Using your home as a workplace
Casual businessman with cup of coffee sitting by desk in front of laptop during break and looking at you

Using your home as a workplace

Now, more than ever, people are setting up their own businesses.  Either through necessity, as a result of redundancy, or through a desire to have a better work-life balance.   

Covid 19 has impacted greatly on many peoples’ lives and for some it has presented them with the time and opportunity to do things differently.  Some have seen business opportunities arise from the current crisis, others have decided to follow their dreams and turn hobbies in to successful ventures. 

What ever the reason for starting a new business, homes across the country are being turned in to workplaces.  Using your home as your workplace enables you to get your business up and running quickly and helps keep costs down.  But, if you are planning to set up and run a business from home, there are a number of things you need to take into consideration before you begin. 

Considerations for using your home as a workplace

Check if there are any legal restrictions 

You will need to check if there are any legal restrictions on using your home for business purposes – you can find this out by looking at the title to the property, which is held by the Land Registry, or by speaking to your mortgage provider or leaseholder. 

Check and update your home insurance 

If you are using the property in a different way to that detailed on your policy, it may be rendered invalid, or the business space may not be covered. You might need to take out separate business insurance to cover your products and equipment, along with specialist personal liability insurance. 

If you store stock for your business at your house, this could increase your premiums as your insurers might view you as being at increased risk of fire or theft. 

Tax considerations of working from home 

If you are selfemployed (including those in partnership) you can claim tax relief on the additional costs of working from home, even if there are separate business premises. The relief is given by including an expense in the business accounts or including an adjustment on a tax return. The amounts on which relief can be claimed can be established in two ways, calculating actual costs, or using fixed rates published by HMRC. 

When basing a claim on actual costs, it will be necessary to keep a record of costs incurred, allocate them as fixed or variable costs, and then apportion them on a reasonable basis, which may include area, usage and/or time. Fixed costs include such items as council tax, insurance and mortgage interest. Examples of variable costs are electricity, gas and telephone. Some costs may be directly attributable to working from home and therefore no proportioning is required. 

As an alternative to maintaining detailed records and calculations, HMRC’s published rates may be used as follows: 

Home worker Tax table

If you are setting aside an area of your home exclusively for business use, it will impact on the amount of private residence relief for Capital Gains Tax purposes that can be claimed when the house is sold. This issue may be avoided if that area is also used for private purposes some of the time.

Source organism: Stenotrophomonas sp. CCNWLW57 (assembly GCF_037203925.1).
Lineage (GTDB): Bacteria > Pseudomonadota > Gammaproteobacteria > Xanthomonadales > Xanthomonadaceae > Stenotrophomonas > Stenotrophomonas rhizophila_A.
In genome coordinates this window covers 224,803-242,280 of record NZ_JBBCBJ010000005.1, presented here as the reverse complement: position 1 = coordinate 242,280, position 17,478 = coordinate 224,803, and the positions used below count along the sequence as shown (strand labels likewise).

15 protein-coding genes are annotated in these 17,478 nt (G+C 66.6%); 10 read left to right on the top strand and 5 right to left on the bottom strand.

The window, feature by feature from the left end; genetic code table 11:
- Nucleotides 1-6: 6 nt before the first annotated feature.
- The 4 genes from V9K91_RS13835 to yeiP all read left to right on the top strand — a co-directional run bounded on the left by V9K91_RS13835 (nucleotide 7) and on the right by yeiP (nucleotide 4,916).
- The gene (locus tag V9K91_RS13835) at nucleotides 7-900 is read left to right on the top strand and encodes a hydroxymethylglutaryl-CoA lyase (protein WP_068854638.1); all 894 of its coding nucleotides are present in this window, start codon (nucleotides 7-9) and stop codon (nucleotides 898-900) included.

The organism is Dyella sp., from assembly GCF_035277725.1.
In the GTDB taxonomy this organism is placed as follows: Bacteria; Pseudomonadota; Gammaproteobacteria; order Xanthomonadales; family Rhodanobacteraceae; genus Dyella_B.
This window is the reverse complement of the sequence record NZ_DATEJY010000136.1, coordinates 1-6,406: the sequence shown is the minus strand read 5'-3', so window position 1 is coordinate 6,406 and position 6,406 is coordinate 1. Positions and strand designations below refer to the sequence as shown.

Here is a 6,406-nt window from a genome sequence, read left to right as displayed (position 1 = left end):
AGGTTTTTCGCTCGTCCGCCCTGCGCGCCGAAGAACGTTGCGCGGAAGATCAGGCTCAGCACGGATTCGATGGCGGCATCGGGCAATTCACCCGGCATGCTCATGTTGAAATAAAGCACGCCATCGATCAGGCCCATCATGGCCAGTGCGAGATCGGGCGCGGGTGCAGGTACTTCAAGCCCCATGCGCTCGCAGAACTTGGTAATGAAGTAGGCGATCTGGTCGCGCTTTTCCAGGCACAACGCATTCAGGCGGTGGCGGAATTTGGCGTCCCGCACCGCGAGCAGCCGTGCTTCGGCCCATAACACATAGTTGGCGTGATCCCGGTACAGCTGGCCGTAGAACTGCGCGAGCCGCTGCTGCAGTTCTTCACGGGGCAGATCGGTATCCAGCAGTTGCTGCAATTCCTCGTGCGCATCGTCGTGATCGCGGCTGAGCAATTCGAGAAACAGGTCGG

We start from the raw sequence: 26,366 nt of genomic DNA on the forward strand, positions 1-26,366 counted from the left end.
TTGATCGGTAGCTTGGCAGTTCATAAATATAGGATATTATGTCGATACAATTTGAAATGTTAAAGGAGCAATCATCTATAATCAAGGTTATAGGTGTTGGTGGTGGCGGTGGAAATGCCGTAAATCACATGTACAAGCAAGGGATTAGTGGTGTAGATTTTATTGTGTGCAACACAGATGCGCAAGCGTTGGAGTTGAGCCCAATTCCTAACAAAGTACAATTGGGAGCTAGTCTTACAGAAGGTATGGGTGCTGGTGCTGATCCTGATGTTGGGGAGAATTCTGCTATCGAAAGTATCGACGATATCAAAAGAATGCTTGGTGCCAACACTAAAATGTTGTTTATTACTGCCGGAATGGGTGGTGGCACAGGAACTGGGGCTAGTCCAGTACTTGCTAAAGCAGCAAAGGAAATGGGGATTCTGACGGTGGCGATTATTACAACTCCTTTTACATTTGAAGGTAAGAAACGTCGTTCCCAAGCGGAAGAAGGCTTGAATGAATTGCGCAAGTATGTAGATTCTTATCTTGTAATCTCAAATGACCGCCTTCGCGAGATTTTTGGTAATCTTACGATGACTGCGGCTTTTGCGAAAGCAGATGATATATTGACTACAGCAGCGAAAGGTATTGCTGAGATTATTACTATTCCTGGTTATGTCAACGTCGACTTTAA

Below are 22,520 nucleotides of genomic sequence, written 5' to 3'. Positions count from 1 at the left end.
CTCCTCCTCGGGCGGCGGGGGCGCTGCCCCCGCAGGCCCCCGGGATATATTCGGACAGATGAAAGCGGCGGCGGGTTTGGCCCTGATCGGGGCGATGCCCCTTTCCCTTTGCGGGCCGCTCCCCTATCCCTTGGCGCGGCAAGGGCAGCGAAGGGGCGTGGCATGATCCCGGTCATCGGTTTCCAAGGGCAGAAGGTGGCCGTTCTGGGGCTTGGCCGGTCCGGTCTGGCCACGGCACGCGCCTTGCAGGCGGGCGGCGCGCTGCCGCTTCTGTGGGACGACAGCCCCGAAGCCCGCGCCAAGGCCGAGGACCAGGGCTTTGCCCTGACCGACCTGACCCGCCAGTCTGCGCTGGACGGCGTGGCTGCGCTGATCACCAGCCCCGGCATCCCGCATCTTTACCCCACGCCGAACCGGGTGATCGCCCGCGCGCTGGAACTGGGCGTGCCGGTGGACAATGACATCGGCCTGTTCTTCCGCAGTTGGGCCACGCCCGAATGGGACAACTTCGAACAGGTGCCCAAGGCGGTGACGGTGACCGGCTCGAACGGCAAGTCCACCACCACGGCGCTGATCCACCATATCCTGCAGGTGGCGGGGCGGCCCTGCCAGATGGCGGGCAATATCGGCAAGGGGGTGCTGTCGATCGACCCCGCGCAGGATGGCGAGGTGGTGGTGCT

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Home business work equipment and workstation setup

It might be tempting to work from the kitchen table (or even the sofa), but if you are planning on working from home on a more permanent basis you will need to consider the long term impacts of your home-working environment and set-up on your health and well-being. 

Many musculoskeletal injuries, such as backache, wrist problemsshoulder and neck pain, can be attributed to poor posture.  Ensuring that you are sitting correctly will pay dividends in the long term and lead to better health and well-being outcomes. 

Top tips for creating a healthy home workstation

  • Adjust your chair and sit correctly.  If you can, invest in a good ergonomic chair that offers support and helps ensure you have the correct posture.  If you have to make do with the kitchen table, invest in a sitting wedge and a backfriend to give you more support. 
  • Ensure that your screen is at the correct height.  Looking at a screen that is at the wrong height or angle, is a sure-fire way to get a sore neck and can lead to other musculoskeletal disorders problems.  As a guide, the top of your screen should be in-line with your eyebrows. 
  • Use your laptop correctly.  One of the benefits of a laptop is its portability.  Although it may be tempting to sit on a comfy sofa, or even sit in bed, this is going to do your posture no good at all.  It’s recommended that if you are using a laptop for any length of time, you should use a laptop stand to raise the laptop to eye height.  You should then use a separate keyboard and mouse to ensure that the screen stays at arm’s length. 
  • To encourage activity, consider using a sit-stand desk.  Sit-stand desks have been scientifically proven to improve your productivity, concentration and increase your creativity. Whilst standing, you use more muscles, burn more calories and increase blood flow to the brain. Therefore, it improves the way we feel and improves the way we work. It has also been found that sit-stand desks have the ability to increase productivity from up to 10-20%. 

X2 Furniture provide a number of home-office solutions to help you work from home comfortably and safely